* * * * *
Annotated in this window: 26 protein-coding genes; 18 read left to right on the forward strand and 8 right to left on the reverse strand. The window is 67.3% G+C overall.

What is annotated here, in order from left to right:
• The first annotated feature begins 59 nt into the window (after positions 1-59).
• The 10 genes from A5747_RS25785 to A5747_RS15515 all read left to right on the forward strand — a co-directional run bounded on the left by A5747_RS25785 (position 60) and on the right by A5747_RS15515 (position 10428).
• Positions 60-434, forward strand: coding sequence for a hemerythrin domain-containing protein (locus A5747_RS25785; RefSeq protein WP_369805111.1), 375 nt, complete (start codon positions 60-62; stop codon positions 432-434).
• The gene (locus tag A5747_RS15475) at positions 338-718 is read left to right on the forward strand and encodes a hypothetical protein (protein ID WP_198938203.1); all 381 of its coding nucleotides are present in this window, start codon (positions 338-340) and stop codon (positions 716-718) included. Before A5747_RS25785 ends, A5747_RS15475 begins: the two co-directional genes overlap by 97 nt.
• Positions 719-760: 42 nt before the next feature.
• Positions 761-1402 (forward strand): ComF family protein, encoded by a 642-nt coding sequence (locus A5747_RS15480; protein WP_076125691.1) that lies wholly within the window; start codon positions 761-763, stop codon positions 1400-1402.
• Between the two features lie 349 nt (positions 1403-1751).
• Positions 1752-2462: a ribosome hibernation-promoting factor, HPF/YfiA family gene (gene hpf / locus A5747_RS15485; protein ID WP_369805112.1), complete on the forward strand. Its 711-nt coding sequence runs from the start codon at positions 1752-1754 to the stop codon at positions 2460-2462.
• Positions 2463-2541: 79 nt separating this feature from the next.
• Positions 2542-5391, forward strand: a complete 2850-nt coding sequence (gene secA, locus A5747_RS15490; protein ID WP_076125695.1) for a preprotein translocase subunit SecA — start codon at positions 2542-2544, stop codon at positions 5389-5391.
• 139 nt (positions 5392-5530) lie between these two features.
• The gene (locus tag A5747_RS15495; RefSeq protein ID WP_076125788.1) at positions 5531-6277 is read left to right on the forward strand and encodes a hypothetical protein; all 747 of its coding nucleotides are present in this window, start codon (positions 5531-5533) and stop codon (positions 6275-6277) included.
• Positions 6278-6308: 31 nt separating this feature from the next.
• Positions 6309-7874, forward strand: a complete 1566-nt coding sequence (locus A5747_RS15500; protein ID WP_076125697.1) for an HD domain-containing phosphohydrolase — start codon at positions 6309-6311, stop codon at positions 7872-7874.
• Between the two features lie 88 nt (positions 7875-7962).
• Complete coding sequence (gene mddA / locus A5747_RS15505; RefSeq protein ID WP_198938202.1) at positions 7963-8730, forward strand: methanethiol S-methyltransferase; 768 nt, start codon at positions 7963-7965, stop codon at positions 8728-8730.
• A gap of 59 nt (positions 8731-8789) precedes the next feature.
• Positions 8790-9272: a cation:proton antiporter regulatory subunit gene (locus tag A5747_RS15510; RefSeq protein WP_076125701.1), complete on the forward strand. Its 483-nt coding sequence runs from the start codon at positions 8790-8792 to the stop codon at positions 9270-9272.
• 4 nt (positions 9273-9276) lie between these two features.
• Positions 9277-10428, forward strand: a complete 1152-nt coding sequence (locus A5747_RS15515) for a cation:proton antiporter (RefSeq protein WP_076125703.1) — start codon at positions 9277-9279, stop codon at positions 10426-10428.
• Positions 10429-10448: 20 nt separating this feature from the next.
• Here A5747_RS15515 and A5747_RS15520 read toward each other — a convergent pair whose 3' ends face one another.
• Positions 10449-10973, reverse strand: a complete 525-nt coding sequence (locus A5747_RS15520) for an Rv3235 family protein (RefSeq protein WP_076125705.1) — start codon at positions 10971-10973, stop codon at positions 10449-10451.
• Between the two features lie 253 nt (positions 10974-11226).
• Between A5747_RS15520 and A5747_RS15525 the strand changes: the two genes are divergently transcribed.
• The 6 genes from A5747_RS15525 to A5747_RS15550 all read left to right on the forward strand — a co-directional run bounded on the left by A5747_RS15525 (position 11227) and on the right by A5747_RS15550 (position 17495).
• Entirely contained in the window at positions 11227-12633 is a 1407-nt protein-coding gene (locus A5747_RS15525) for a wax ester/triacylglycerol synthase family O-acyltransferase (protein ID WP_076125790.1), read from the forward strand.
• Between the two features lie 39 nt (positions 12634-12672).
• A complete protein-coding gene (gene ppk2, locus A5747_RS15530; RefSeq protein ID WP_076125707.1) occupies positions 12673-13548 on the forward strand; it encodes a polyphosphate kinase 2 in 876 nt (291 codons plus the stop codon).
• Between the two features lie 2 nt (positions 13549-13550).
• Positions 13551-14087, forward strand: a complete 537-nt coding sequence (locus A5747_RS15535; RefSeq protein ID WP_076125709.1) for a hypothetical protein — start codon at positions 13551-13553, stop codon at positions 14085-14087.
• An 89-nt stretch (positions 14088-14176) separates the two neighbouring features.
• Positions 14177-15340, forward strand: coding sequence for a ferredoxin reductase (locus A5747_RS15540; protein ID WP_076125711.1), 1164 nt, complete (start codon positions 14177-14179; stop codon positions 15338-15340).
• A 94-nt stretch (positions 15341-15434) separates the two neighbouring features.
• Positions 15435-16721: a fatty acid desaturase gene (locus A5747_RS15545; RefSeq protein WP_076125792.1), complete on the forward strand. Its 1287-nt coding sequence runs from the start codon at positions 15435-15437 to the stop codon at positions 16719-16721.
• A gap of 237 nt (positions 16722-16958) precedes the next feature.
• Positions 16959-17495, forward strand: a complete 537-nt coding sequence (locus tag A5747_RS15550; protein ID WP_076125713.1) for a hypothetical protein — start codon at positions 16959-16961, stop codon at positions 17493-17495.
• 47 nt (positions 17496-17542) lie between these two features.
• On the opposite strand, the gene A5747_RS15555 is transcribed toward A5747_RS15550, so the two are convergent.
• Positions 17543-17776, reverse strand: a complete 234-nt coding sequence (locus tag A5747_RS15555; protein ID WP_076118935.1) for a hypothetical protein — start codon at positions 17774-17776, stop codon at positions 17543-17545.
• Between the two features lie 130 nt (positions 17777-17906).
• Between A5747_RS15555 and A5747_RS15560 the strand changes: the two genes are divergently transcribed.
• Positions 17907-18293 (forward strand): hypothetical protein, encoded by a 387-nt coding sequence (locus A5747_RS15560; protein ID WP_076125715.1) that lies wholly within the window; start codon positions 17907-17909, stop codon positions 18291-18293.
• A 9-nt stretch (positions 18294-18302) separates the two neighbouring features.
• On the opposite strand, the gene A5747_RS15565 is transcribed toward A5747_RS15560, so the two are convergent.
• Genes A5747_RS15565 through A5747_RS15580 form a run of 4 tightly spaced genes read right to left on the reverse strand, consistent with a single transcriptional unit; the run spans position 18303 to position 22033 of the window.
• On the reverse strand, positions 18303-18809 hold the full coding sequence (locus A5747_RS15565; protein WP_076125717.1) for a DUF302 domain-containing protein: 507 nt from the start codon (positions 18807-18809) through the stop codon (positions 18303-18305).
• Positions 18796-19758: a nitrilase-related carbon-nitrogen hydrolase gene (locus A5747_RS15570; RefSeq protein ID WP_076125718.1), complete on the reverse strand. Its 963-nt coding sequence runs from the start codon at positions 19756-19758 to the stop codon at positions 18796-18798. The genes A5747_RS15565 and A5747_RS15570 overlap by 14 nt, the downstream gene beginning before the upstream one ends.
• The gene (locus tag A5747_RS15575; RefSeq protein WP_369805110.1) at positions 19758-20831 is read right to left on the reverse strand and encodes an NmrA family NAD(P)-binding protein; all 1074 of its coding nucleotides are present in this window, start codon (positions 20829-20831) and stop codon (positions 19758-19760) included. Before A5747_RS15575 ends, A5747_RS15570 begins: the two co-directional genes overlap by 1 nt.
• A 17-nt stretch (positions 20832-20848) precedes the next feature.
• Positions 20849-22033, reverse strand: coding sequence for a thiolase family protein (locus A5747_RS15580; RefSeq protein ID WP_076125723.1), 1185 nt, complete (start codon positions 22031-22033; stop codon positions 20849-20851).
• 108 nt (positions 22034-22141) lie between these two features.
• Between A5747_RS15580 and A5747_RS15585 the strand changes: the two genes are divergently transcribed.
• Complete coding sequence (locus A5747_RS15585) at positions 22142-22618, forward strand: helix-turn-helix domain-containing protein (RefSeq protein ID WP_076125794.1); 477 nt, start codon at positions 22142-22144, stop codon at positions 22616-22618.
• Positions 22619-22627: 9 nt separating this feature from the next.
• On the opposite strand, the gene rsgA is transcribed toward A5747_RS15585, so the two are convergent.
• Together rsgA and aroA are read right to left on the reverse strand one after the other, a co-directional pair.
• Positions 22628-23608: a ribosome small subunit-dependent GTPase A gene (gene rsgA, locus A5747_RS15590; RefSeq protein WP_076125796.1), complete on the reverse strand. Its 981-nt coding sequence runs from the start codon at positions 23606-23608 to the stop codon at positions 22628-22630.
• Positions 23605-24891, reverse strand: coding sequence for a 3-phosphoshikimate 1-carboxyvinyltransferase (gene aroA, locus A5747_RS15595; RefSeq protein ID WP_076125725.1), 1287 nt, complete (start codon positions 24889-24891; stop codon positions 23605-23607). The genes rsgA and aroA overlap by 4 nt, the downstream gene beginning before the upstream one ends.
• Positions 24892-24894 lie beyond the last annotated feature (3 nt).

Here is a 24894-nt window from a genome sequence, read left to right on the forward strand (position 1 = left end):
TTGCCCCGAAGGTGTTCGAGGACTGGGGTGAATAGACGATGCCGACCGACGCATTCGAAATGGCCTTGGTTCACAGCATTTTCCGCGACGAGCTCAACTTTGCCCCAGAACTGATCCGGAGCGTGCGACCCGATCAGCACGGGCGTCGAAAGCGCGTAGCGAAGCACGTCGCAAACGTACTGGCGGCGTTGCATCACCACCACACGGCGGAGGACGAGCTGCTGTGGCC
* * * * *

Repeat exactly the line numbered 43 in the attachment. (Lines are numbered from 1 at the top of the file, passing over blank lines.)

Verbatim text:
• Between the two features lie 130 nt (positions 17777-17906).